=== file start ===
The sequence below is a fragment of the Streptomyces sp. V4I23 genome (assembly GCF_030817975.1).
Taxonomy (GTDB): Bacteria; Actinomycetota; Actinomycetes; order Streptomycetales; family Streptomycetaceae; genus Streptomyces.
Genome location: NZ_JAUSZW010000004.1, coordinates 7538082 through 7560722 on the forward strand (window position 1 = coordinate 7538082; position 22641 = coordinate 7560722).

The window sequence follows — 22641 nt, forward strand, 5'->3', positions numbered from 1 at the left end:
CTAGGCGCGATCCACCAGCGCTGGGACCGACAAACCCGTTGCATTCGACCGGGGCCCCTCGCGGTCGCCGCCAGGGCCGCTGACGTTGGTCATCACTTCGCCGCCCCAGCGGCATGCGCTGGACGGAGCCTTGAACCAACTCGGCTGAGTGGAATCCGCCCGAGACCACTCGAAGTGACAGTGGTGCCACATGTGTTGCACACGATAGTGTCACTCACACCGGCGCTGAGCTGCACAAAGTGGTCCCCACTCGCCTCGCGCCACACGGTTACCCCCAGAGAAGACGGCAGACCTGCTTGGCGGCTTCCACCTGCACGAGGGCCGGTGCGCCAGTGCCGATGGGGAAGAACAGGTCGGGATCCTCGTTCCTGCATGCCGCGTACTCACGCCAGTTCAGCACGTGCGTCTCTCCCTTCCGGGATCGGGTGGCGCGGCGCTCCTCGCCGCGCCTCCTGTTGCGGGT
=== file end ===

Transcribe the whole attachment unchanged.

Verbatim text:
The sequence below is a fragment of the Streptomyces sp. V4I23 genome (assembly GCF_030817975.1).
Taxonomy (GTDB): Bacteria; Actinomycetota; Actinomycetes; order Streptomycetales; family Streptomycetaceae; genus Streptomyces.
Genome location: NZ_JAUSZW010000004.1, coordinates 7538082 through 7560722 on the forward strand (window position 1 = coordinate 7538082; position 22641 = coordinate 7560722).

The window sequence follows — 22641 nt, forward strand, 5'->3', positions numbered from 1 at the left end:
CTAGGCGCGATCCACCAGCGCTGGGACCGACAAACCCGTTGCATTCGACCGGGGCCCCTCGCGGTCGCCGCCAGGGCCGCTGACGTTGGTCATCACTTCGCCGCCCCAGCGGCATGCGCTGGACGGAGCCTTGAACCAACTCGGCTGAGTGGAATCCGCCCGAGACCACTCGAAGTGACAGTGGTGCCACATGTGTTGCACACGATAGTGTCACTCACACCGGCGCTGAGCTGCACAAAGTGGTCCCCACTCGCCTCGCGCCACACGGTTACCCCCAGAGAAGACGGCAGACCTGCTTGGCGGCTTCCACCTGCACGAGGGCCGGTGCGCCAGTGCCGATGGGGAAGAACAGGTCGGGATCCTCGTTCCTGCATGCCGCGTACTCACGCCAGTTCAGCACGTGCGTCTCTCCCTTCCGGGATCGGGTGGCGCGGCGCTCCTCGCCGCGCCTCCTGTTGCGGGT